After reading Say Everything, I remain fascinated by how bloggers are perceived by the traditional media and esteemed literary circles. Aside from Noble Prize winning author Dorris Lessing’s outright dissing of blogging (which can be read online), Rosenberg discusses the “journalistic beef” bloggers have inherited. In sparking debate over literary quality of posts, journalistic jeering points fingers (perhaps the middle ones) at bloggers’ lack of reporting acumen and experience. Prominent bloggers, quick to respond, have questioned the authenticity of an “unbiased” press, major coverage errors, and instances of uninspired writing.

Rosenberg considers the motivations of both sides in the Blogger/Journalist arguments, presenting an overall clash between the verities of tradition and an expanding open source world. In Rosenberg’s promotion of blogging over its criticisms, he concludes (quite eloquently I might add), “Links beat walls and gates… the wisdom of experience, might actually represent the resentment of a dying order. Finally I concluded that it did.”

My recommendation = Say Everything… It is in the best interest of every new and serious blogger to read this.
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Scott Rosenberg
is an American journalist, editor, blogger and non-fiction author. He was a co-founder of Salon Media Group and Salon.com and a relatively early participant in The WELL. Rosenberg’s first book, Dreaming in Code appeared in 2007.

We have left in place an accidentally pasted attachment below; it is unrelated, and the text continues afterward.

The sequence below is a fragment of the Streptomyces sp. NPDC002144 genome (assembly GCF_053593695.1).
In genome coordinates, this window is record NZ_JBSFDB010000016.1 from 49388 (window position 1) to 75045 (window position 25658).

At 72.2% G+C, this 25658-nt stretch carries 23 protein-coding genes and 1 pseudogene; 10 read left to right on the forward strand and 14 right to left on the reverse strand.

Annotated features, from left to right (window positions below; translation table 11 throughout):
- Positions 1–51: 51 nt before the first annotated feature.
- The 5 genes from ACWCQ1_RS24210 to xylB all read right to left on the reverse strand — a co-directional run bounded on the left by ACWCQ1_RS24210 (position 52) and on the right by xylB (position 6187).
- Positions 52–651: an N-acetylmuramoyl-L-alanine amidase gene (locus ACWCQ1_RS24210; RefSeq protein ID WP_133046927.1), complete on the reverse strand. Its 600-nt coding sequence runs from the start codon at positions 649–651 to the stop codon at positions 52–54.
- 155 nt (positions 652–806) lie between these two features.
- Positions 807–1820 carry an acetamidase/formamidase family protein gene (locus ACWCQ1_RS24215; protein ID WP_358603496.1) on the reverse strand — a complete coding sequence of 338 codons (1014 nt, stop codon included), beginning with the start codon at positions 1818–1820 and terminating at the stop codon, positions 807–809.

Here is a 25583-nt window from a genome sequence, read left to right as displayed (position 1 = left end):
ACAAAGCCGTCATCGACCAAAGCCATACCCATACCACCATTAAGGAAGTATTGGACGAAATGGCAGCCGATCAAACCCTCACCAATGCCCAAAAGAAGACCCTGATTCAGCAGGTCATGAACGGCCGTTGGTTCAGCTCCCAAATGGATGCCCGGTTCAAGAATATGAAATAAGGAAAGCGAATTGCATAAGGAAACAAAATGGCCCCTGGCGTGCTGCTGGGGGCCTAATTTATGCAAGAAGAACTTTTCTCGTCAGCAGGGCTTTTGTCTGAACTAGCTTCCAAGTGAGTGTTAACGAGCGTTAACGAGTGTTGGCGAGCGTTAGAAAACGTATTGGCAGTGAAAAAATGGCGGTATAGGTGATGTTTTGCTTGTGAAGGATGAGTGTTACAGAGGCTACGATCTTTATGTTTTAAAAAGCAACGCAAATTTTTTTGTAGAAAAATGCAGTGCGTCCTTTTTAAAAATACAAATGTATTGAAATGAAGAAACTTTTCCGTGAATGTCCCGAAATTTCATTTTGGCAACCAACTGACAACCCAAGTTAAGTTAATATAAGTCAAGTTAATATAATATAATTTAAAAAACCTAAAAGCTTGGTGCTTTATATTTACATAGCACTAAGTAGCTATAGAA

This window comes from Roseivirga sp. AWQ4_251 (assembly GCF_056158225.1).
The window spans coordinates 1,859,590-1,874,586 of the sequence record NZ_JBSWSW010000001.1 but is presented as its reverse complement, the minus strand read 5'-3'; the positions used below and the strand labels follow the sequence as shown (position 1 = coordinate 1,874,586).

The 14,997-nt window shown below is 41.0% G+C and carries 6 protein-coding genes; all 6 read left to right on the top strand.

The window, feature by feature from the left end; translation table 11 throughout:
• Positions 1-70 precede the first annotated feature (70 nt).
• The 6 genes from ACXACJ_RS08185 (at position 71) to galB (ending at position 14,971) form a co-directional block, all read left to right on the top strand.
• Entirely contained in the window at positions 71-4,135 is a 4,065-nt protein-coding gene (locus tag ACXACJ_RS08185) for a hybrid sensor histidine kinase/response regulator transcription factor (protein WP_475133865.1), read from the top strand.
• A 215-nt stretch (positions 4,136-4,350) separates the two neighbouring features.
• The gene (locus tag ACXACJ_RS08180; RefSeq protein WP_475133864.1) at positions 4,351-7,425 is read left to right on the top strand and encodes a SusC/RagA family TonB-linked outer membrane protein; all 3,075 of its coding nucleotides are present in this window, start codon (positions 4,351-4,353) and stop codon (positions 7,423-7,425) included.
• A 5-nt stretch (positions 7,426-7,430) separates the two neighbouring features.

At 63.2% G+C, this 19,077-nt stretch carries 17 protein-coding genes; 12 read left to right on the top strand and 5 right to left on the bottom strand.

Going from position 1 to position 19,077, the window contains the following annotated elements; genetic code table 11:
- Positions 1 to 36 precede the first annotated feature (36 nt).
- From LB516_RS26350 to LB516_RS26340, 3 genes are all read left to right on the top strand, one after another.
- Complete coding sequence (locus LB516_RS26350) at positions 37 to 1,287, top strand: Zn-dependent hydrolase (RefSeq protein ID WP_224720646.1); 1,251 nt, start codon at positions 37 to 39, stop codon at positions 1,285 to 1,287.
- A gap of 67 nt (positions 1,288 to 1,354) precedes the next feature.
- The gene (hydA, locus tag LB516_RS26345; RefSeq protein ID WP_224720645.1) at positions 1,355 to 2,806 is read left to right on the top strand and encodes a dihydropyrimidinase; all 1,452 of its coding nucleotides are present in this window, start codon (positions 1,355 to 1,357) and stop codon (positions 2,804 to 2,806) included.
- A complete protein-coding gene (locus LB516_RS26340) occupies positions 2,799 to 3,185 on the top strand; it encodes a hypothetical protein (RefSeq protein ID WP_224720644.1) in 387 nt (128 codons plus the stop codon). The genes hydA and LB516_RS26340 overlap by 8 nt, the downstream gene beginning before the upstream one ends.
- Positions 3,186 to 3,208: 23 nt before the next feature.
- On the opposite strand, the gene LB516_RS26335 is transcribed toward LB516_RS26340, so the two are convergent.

The World According To Twitter (Book Review)

Posted in Blog, education, social media, Social Media Book Reviews (by A. Dustus), writing with tags , , , , , , on December 31, 2009 by dustus

by David PogueDavid Pogue’s The World According To Twitter is funny, witty, and represents some of the best posts found on Twitter. In fact, this compilation combines humor, creativity, and interesting stories about people’s lives.

Enjoyable tweet topics/prompts in The World According To Twitter include:

Identify an irony of life
You’ve lived your life this far. What have you learned?
You know you’re a Twitter addict when…

David Pogue’s book also presents stories about people getting tattoos, cute things kids say, getting dumped, worst job stories, and memories of one’s first kiss.

In addition to plenty of puns and “twitterspeak,” individuals share some of the greatest moments of their lives, as well as many examples of situational awkwardness that I found funny, tragic, and pathetically relatable. Pogue’s book even includes micro-blogs of weird numerical coincidences, wordplay, and my favorite: Summarize a famous book in 140 characters. For example, the following are two of my favorite book summaries:

He was beautiful, so beautiful. All I could think or write about was his beautiful beauty. Oh, and he was a vampire
(Twilight)
—@dhersam

You can make it through anything if you don’t lose your head.
(A Tale of Two Cities)
—@pumpkinshirt

The World According To Twitter = Much more than a joke book. It’s an enjoyable collection of tweets and wisdom that made me laugh and think about life.
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David Pogue is the personal-technology columnist for the New York Times. He contributes a print column, an online column, an online video and a popular daily blog, “Pogue’s Posts.”